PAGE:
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10 Endangered Species and How Trump Can Prevent Their Extinction
As the Obama administration prepares to hand over the reins of the executive branch to President-elect Donald Trump, the Washington, DC-based Endangered Species Coalition released a "Top 10" list of imperiled species in need of strong conservation measures today.
The report, Removing the Walls to Recovery: Top 10 Species Priorities for a New Administration, highlights some of the most significant threats to vanishing wildlife such as jaguars and elephants, and identifies important actions the next administration could take to prevent their extinction.
Endangered Species Coalition
The report includes the imperiled Caribbean elkhorn coral, Acropora palmata. The Center for Biological Diversity nominated the elkhorn for the report because it is threatened by climate change, ocean acidification and disease. A foundational species, elkhorn coral plays a critical role as a building block for coral reef ecosystems. The worldwide decline of corals due to climate change will affect thousands of marine species and people that depend on them for survival.
"Elkhorn corals in the Caribbean are indicators of widespread ecosystem degradation," said Dr. Abel Valdivia, a marine ecologist with the center. "The recovery of elkhorn corals in the Caribbean and corals worldwide will depend in part of our capacity to drastically curb carbon emissions in the next decade to reduce ocean warming."
Other critically important species in the report are keystone species such as Hawaii's yellow-faced bees, jaguars and Snake River chinook salmon. All keystone species have a disproportionately large impact on other species and ecosystems relative to their abundance; Hawaii's yellow-faced bees are pollinators affected by habitat loss.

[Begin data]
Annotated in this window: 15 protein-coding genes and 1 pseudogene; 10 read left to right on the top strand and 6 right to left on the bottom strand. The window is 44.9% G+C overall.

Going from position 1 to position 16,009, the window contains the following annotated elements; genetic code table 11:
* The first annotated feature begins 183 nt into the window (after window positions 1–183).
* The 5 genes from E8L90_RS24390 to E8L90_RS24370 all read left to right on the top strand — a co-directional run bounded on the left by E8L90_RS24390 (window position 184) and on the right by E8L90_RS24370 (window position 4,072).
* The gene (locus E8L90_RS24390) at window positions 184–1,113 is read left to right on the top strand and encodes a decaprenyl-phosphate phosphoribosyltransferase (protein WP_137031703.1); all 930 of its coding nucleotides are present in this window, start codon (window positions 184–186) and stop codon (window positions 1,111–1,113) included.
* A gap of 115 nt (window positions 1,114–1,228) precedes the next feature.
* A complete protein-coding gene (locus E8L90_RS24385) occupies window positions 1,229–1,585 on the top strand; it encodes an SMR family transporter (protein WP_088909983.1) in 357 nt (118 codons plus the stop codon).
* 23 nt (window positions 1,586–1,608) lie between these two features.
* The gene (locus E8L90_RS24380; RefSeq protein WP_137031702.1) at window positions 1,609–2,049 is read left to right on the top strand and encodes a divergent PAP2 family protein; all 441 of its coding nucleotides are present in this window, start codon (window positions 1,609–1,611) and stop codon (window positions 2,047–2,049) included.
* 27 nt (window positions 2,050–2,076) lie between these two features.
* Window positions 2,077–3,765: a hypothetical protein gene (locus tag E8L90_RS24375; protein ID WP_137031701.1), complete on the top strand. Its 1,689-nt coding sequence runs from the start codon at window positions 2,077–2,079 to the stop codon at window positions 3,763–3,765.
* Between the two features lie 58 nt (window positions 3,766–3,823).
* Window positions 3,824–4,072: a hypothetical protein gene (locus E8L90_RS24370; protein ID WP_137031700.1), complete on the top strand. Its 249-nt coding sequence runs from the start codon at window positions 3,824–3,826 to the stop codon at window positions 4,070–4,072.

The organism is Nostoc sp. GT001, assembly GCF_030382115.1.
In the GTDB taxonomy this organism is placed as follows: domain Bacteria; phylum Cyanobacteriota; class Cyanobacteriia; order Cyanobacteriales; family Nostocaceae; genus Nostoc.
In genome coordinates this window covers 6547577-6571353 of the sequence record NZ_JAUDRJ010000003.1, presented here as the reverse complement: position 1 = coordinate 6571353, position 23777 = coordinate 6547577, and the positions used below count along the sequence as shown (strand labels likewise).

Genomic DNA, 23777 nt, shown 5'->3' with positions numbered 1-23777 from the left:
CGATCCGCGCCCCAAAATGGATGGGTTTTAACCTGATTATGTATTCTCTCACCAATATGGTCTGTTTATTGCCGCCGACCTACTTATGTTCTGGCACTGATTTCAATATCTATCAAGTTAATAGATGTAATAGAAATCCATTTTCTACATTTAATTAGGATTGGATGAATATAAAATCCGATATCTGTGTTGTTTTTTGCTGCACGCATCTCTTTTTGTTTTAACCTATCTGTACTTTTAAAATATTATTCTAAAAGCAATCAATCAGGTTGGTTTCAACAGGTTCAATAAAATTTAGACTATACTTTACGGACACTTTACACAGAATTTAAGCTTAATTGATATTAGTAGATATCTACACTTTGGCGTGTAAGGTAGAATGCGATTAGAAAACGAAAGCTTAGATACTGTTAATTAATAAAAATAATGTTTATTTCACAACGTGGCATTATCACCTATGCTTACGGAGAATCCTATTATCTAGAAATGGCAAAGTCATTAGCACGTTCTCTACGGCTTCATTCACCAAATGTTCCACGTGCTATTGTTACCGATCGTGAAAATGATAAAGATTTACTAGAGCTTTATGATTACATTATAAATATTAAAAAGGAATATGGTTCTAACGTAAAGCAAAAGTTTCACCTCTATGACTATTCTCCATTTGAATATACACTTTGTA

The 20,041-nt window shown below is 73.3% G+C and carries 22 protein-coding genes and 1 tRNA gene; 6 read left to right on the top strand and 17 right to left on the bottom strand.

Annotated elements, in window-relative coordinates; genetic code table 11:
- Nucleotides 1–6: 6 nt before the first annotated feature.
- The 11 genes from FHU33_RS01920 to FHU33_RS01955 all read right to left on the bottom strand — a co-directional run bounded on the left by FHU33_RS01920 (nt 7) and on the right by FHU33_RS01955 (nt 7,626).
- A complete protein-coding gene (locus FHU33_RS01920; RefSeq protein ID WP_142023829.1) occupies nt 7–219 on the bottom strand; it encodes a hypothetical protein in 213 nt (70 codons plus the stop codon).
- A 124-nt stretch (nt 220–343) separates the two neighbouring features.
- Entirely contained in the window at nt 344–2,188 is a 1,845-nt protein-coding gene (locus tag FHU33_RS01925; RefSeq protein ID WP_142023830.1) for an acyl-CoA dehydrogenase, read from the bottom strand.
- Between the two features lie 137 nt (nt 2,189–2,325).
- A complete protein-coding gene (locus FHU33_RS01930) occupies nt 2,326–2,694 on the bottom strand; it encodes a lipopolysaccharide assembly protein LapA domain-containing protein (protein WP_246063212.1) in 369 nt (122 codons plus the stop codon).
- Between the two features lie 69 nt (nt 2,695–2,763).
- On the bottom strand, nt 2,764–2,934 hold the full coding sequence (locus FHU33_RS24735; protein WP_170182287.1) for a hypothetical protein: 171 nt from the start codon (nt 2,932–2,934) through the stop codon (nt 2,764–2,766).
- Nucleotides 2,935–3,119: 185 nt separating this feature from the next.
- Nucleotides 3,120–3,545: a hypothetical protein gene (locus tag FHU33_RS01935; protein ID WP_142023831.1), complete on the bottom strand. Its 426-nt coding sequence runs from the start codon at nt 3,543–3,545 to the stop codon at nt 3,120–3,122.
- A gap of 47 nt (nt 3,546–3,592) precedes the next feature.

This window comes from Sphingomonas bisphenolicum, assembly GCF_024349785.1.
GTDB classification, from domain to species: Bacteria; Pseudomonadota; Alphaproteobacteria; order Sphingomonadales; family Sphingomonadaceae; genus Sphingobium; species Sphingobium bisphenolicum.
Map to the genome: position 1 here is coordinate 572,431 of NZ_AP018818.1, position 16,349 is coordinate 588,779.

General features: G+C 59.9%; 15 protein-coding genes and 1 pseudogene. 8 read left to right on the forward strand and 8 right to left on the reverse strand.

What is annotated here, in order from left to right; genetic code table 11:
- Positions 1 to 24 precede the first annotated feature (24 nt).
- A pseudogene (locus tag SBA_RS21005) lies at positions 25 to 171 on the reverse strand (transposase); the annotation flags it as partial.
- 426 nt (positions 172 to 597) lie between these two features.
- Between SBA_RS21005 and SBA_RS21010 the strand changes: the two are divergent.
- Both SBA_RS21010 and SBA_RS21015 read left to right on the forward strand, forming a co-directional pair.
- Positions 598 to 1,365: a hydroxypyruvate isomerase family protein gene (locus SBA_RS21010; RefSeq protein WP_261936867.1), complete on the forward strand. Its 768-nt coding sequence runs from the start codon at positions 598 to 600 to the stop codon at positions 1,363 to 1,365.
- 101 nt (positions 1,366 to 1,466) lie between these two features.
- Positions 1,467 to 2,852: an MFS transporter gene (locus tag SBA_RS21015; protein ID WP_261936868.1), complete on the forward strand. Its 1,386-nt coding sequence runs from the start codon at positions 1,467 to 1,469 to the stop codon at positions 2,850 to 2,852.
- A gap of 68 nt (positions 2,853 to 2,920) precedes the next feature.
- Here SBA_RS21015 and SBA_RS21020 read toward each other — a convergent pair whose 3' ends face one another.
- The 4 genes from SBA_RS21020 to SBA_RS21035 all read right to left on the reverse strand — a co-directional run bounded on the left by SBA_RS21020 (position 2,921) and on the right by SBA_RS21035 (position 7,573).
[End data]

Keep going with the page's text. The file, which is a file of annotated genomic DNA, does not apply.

The jaguar of the southwestern U.S. is a keystone predator. It is particularly threatened by habitat fragmentation caused, in part, by impenetrable immigration barriers along the U.S.–Mexican border. The report urges Trump to abandon plans to further fortify the southern border and to make existing barriers more wildlife friendly.
Snake River chinook salmon, meanwhile, are among the longest and highest-migrating salmon on the planet—often swimming 1,000 miles upstream and climbing more than 6,000 feet in elevation to reach their spawning grounds. More than 130 other species depend upon salmon, including orcas, bears and eagles.
The U.S. Fish and Wildlife Service declined to protect the greater sage grouse—an umbrella species—as endangered in 2014, citing an unprecedented region-wide habitat conservation effort tied to state and federal conservation plans. But several appropriations riders offered in Congress in 2016 would block implementation of these conservation plans, as well as any future Endangered Species Act protections for the imperiled bird. Meanwhile grouse numbers have declined 90 percent from historic levels. Protecting umbrella species like sage grouse conserves habitats on which many other species rely.
"Our native fish, plants and wildlife are critically valuable and part of the legacy we leave for future generations of Americans," said Leda Huta, executive director of the Endangered Species Coalition. "We hope the next administration takes seriously its responsibility to protect endangered species and habitat. The fate of species is in their hands. Their actions could dictate whether species such as the vaquita, the red wolf and others become extinct in the wild."
The remaining species featured in the Endangered Species Coalition's report include the African elephant, bald cypress tree, gray wolf and vaquita—a small, severely endangered Mexican porpoise.
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